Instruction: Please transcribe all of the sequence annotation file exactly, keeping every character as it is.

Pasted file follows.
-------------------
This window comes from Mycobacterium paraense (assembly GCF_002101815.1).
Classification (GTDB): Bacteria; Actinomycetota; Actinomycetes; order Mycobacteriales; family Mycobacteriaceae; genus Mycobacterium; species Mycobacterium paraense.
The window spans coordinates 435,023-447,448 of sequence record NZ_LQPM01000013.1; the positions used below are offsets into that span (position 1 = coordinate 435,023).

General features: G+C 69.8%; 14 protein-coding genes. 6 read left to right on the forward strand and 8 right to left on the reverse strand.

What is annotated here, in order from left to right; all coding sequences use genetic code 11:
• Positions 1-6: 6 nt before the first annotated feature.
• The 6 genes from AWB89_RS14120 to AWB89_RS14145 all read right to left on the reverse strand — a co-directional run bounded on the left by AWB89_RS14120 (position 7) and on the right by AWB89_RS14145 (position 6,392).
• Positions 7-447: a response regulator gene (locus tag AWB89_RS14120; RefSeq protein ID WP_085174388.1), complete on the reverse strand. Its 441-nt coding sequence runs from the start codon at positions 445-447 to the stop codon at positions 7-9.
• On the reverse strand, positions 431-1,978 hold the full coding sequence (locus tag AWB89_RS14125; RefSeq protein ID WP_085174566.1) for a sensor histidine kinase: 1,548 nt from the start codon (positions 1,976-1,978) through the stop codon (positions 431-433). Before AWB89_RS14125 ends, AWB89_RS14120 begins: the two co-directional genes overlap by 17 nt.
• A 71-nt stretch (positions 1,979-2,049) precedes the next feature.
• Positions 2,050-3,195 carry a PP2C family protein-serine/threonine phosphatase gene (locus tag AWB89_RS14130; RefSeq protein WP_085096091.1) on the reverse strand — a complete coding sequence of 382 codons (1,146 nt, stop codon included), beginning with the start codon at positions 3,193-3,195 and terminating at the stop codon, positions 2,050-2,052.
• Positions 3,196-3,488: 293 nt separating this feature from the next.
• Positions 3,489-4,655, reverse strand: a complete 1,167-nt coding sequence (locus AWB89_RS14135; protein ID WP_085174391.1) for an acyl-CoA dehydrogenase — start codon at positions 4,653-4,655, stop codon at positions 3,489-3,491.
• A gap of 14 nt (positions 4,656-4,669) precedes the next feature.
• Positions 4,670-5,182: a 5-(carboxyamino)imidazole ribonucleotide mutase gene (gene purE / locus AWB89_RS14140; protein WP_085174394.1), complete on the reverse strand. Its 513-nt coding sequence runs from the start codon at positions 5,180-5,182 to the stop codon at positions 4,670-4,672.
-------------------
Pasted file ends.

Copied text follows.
This window comes from Mycobacterium paraense (assembly GCF_002101815.1).
Classification (GTDB): Bacteria; Actinomycetota; Actinomycetes; order Mycobacteriales; family Mycobacteriaceae; genus Mycobacterium; species Mycobacterium paraense.
The window spans coordinates 435,023-447,448 of sequence record NZ_LQPM01000013.1; the positions used below are offsets into that span (position 1 = coordinate 435,023).

General features: G+C 69.8%; 14 protein-coding genes. 6 read left to right on the forward strand and 8 right to left on the reverse strand.

What is annotated here, in order from left to right; all coding sequences use genetic code 11:
• Positions 1-6: 6 nt before the first annotated feature.
• The 6 genes from AWB89_RS14120 to AWB89_RS14145 all read right to left on the reverse strand — a co-directional run bounded on the left by AWB89_RS14120 (position 7) and on the right by AWB89_RS14145 (position 6,392).
• Positions 7-447: a response regulator gene (locus tag AWB89_RS14120; RefSeq protein ID WP_085174388.1), complete on the reverse strand. Its 441-nt coding sequence runs from the start codon at positions 445-447 to the stop codon at positions 7-9.
• On the reverse strand, positions 431-1,978 hold the full coding sequence (locus tag AWB89_RS14125; RefSeq protein ID WP_085174566.1) for a sensor histidine kinase: 1,548 nt from the start codon (positions 1,976-1,978) through the stop codon (positions 431-433). Before AWB89_RS14125 ends, AWB89_RS14120 begins: the two co-directional genes overlap by 17 nt.
• A 71-nt stretch (positions 1,979-2,049) precedes the next feature.
• Positions 2,050-3,195 carry a PP2C family protein-serine/threonine phosphatase gene (locus tag AWB89_RS14130; RefSeq protein WP_085096091.1) on the reverse strand — a complete coding sequence of 382 codons (1,146 nt, stop codon included), beginning with the start codon at positions 3,193-3,195 and terminating at the stop codon, positions 2,050-2,052.
• Positions 3,196-3,488: 293 nt separating this feature from the next.
• Positions 3,489-4,655, reverse strand: a complete 1,167-nt coding sequence (locus AWB89_RS14135; protein ID WP_085174391.1) for an acyl-CoA dehydrogenase — start codon at positions 4,653-4,655, stop codon at positions 3,489-3,491.
• A gap of 14 nt (positions 4,656-4,669) precedes the next feature.
• Positions 4,670-5,182: a 5-(carboxyamino)imidazole ribonucleotide mutase gene (gene purE / locus AWB89_RS14140; protein WP_085174394.1), complete on the reverse strand. Its 513-nt coding sequence runs from the start codon at positions 5,180-5,182 to the stop codon at positions 4,670-4,672.